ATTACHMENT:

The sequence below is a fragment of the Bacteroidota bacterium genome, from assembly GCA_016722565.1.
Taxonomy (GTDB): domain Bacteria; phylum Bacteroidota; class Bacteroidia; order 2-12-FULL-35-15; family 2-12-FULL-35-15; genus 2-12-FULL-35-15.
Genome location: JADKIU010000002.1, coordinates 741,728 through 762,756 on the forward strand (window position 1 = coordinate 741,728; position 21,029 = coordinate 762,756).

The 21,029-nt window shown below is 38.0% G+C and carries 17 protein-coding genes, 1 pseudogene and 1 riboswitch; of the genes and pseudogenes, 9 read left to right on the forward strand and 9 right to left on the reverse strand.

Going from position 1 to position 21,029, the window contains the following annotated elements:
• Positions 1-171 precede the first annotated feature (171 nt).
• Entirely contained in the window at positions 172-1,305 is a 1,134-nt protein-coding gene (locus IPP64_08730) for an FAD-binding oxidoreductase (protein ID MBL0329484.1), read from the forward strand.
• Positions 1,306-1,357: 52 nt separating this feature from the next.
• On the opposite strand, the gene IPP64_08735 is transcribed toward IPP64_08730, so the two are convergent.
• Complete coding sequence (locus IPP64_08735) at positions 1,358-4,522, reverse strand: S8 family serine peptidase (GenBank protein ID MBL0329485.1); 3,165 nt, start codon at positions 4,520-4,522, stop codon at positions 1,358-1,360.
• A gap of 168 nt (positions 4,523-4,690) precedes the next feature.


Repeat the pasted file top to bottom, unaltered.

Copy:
The sequence below is a fragment of the Bacteroidota bacterium genome, from assembly GCA_016722565.1.
Taxonomy (GTDB): domain Bacteria; phylum Bacteroidota; class Bacteroidia; order 2-12-FULL-35-15; family 2-12-FULL-35-15; genus 2-12-FULL-35-15.
Genome location: JADKIU010000002.1, coordinates 741,728 through 762,756 on the forward strand (window position 1 = coordinate 741,728; position 21,029 = coordinate 762,756).

The 21,029-nt window shown below is 38.0% G+C and carries 17 protein-coding genes, 1 pseudogene and 1 riboswitch; of the genes and pseudogenes, 9 read left to right on the forward strand and 9 right to left on the reverse strand.

Going from position 1 to position 21,029, the window contains the following annotated elements:
• Positions 1-171 precede the first annotated feature (171 nt).
• Entirely contained in the window at positions 172-1,305 is a 1,134-nt protein-coding gene (locus IPP64_08730) for an FAD-binding oxidoreductase (protein ID MBL0329484.1), read from the forward strand.
• Positions 1,306-1,357: 52 nt separating this feature from the next.
• On the opposite strand, the gene IPP64_08735 is transcribed toward IPP64_08730, so the two are convergent.
• Complete coding sequence (locus IPP64_08735) at positions 1,358-4,522, reverse strand: S8 family serine peptidase (GenBank protein ID MBL0329485.1); 3,165 nt, start codon at positions 4,520-4,522, stop codon at positions 1,358-1,360.
• A gap of 168 nt (positions 4,523-4,690) precedes the next feature.